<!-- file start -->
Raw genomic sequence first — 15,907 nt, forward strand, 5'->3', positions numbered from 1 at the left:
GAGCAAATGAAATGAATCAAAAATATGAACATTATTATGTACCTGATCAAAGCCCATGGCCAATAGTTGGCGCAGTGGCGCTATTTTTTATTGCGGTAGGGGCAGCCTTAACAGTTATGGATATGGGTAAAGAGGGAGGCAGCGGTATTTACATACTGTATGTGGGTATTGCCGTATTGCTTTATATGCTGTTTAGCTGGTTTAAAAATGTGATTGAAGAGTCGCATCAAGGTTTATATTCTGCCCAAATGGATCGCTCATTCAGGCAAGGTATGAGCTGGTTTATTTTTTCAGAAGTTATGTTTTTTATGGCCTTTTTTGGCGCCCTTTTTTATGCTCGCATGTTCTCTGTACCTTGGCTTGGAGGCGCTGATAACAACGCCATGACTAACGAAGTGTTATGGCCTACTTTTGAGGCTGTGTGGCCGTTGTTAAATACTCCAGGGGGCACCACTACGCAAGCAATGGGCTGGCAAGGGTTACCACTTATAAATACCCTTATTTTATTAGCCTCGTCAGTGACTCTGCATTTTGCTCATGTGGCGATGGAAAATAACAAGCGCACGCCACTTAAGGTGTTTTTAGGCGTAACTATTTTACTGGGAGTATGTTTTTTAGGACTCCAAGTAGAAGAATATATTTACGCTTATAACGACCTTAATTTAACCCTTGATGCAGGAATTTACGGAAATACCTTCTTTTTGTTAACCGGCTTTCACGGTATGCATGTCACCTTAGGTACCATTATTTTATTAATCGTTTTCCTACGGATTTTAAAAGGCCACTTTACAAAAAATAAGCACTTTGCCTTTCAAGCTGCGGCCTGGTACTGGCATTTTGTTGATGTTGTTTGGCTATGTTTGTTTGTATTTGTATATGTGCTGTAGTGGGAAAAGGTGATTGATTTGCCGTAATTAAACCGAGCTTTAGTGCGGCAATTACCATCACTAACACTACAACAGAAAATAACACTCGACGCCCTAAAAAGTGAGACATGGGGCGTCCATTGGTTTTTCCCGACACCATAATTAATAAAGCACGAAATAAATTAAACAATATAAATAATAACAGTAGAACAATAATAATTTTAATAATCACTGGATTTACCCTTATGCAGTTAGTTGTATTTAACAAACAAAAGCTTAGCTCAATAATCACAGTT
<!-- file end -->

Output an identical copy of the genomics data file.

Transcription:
Raw genomic sequence first — 15,907 nt, forward strand, 5'->3', positions numbered from 1 at the left:
GAGCAAATGAAATGAATCAAAAATATGAACATTATTATGTACCTGATCAAAGCCCATGGCCAATAGTTGGCGCAGTGGCGCTATTTTTTATTGCGGTAGGGGCAGCCTTAACAGTTATGGATATGGGTAAAGAGGGAGGCAGCGGTATTTACATACTGTATGTGGGTATTGCCGTATTGCTTTATATGCTGTTTAGCTGGTTTAAAAATGTGATTGAAGAGTCGCATCAAGGTTTATATTCTGCCCAAATGGATCGCTCATTCAGGCAAGGTATGAGCTGGTTTATTTTTTCAGAAGTTATGTTTTTTATGGCCTTTTTTGGCGCCCTTTTTTATGCTCGCATGTTCTCTGTACCTTGGCTTGGAGGCGCTGATAACAACGCCATGACTAACGAAGTGTTATGGCCTACTTTTGAGGCTGTGTGGCCGTTGTTAAATACTCCAGGGGGCACCACTACGCAAGCAATGGGCTGGCAAGGGTTACCACTTATAAATACCCTTATTTTATTAGCCTCGTCAGTGACTCTGCATTTTGCTCATGTGGCGATGGAAAATAACAAGCGCACGCCACTTAAGGTGTTTTTAGGCGTAACTATTTTACTGGGAGTATGTTTTTTAGGACTCCAAGTAGAAGAATATATTTACGCTTATAACGACCTTAATTTAACCCTTGATGCAGGAATTTACGGAAATACCTTCTTTTTGTTAACCGGCTTTCACGGTATGCATGTCACCTTAGGTACCATTATTTTATTAATCGTTTTCCTACGGATTTTAAAAGGCCACTTTACAAAAAATAAGCACTTTGCCTTTCAAGCTGCGGCCTGGTACTGGCATTTTGTTGATGTTGTTTGGCTATGTTTGTTTGTATTTGTATATGTGCTGTAGTGGGAAAAGGTGATTGATTTGCCGTAATTAAACCGAGCTTTAGTGCGGCAATTACCATCACTAACACTACAACAGAAAATAACACTCGACGCCCTAAAAAGTGAGACATGGGGCGTCCATTGGTTTTTCCCGACACCATAATTAATAAAGCACGAAATAAATTAAACAATATAAATAATAACAGTAGAACAATAATAATTTTAATAATCACTGGATTTACCCTTATGCAGTTAGTTGTATTTAACAAACAAAAGCTTAGCTCAATAATCACAGTT